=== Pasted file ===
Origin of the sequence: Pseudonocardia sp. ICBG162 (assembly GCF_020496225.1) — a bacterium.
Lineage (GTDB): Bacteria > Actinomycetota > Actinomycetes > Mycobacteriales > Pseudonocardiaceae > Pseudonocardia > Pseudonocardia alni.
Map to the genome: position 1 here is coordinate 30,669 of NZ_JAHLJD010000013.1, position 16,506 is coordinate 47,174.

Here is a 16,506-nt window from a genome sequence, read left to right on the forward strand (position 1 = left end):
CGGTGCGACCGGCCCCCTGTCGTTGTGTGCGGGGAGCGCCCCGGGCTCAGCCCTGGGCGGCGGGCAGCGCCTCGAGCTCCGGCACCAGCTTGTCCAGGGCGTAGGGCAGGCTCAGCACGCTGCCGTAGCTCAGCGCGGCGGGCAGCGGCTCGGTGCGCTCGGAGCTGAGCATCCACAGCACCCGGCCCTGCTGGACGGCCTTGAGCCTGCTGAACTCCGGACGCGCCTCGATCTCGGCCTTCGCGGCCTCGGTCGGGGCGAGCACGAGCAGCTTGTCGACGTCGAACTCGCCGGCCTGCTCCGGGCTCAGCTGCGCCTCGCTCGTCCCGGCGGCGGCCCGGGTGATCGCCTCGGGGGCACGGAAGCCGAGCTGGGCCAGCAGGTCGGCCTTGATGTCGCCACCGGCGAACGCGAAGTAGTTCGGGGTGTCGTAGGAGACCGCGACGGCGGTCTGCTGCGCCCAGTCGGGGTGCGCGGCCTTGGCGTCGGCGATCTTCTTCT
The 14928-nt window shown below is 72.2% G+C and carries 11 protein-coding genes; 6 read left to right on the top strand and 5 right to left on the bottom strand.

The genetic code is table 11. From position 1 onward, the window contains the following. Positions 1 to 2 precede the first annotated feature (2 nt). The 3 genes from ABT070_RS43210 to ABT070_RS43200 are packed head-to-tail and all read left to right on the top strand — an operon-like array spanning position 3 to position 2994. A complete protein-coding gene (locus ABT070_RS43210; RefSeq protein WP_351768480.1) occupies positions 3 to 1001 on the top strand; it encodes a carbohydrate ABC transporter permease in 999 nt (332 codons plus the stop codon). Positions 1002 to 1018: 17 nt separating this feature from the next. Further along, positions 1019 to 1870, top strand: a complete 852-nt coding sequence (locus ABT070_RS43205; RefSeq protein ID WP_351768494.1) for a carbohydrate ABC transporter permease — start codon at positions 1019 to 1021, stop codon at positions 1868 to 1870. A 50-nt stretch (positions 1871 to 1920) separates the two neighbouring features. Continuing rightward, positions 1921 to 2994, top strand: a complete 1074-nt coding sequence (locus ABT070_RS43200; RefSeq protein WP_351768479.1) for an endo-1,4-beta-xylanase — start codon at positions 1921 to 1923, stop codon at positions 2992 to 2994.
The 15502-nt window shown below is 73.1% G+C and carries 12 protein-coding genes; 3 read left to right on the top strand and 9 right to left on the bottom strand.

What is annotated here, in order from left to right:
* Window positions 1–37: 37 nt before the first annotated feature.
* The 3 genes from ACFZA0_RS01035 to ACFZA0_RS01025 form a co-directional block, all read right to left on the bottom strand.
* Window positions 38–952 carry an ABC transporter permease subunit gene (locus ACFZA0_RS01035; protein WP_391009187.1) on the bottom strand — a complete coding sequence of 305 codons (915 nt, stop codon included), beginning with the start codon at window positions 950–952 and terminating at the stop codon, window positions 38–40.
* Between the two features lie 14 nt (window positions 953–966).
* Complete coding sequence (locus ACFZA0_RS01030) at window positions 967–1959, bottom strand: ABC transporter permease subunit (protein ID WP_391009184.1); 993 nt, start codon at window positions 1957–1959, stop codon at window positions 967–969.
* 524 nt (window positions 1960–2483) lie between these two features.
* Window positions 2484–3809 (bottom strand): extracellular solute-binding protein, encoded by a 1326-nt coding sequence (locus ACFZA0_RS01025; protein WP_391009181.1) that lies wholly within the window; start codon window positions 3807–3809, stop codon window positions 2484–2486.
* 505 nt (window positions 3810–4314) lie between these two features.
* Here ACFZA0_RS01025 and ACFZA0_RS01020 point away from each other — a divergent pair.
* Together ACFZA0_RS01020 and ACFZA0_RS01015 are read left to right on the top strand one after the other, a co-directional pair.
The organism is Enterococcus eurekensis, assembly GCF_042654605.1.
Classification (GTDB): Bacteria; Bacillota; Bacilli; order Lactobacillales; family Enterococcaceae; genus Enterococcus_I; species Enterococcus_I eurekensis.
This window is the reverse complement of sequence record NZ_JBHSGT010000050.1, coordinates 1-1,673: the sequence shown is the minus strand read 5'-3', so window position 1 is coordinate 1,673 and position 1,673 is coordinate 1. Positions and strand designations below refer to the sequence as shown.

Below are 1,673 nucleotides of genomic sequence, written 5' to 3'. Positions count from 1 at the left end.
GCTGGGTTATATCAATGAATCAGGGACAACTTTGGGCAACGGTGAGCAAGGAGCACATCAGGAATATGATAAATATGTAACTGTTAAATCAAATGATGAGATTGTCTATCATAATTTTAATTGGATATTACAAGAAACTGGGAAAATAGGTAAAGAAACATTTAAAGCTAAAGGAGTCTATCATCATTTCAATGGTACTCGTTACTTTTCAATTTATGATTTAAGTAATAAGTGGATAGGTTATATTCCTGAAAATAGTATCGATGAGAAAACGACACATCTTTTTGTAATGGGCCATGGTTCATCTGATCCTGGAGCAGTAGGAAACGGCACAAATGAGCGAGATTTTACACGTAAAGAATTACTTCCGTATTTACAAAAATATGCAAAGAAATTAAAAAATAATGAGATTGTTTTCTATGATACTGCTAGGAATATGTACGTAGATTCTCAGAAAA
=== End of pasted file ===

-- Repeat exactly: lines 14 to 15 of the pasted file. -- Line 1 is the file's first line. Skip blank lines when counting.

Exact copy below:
* Complete coding sequence (locus ACFZA0_RS01030) at window positions 967–1959, bottom strand: ABC transporter permease subunit (protein ID WP_391009184.1); 993 nt, start codon at window positions 1957–1959, stop codon at window positions 967–969.
* 524 nt (window positions 1960–2483) lie between these two features.